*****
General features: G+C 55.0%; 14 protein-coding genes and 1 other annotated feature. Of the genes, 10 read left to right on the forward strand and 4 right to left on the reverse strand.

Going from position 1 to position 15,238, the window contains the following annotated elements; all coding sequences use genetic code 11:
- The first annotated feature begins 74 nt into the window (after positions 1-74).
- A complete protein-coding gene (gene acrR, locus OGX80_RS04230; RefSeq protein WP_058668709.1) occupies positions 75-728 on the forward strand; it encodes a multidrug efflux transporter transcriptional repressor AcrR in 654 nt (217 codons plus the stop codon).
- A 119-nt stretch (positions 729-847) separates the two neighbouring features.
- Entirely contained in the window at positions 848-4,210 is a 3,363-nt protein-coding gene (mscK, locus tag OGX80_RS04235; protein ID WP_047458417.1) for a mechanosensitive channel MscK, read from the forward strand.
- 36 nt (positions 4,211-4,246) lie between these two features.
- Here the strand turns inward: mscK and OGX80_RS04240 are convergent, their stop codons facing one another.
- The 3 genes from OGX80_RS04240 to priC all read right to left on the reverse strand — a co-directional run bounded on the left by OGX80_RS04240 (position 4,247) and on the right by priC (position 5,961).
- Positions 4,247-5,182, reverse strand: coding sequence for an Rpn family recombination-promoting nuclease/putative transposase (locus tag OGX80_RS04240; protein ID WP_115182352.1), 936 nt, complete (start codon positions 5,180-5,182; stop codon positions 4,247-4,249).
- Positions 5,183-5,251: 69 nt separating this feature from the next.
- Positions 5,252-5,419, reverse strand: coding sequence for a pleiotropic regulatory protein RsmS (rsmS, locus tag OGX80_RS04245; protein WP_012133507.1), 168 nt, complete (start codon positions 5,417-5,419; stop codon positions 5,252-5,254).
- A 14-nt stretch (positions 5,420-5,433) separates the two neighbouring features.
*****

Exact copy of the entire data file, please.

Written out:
General features: G+C 55.0%; 14 protein-coding genes and 1 other annotated feature. Of the genes, 10 read left to right on the forward strand and 4 right to left on the reverse strand.

Going from position 1 to position 15,238, the window contains the following annotated elements; all coding sequences use genetic code 11:
- The first annotated feature begins 74 nt into the window (after positions 1-74).
- A complete protein-coding gene (gene acrR, locus OGX80_RS04230; RefSeq protein WP_058668709.1) occupies positions 75-728 on the forward strand; it encodes a multidrug efflux transporter transcriptional repressor AcrR in 654 nt (217 codons plus the stop codon).
- A 119-nt stretch (positions 729-847) separates the two neighbouring features.
- Entirely contained in the window at positions 848-4,210 is a 3,363-nt protein-coding gene (mscK, locus tag OGX80_RS04235; protein ID WP_047458417.1) for a mechanosensitive channel MscK, read from the forward strand.
- 36 nt (positions 4,211-4,246) lie between these two features.
- Here the strand turns inward: mscK and OGX80_RS04240 are convergent, their stop codons facing one another.
- The 3 genes from OGX80_RS04240 to priC all read right to left on the reverse strand — a co-directional run bounded on the left by OGX80_RS04240 (position 4,247) and on the right by priC (position 5,961).
- Positions 4,247-5,182, reverse strand: coding sequence for an Rpn family recombination-promoting nuclease/putative transposase (locus tag OGX80_RS04240; protein ID WP_115182352.1), 936 nt, complete (start codon positions 5,180-5,182; stop codon positions 4,247-4,249).
- Positions 5,183-5,251: 69 nt separating this feature from the next.
- Positions 5,252-5,419, reverse strand: coding sequence for a pleiotropic regulatory protein RsmS (rsmS, locus tag OGX80_RS04245; protein WP_012133507.1), 168 nt, complete (start codon positions 5,417-5,419; stop codon positions 5,252-5,254).
- A 14-nt stretch (positions 5,420-5,433) separates the two neighbouring features.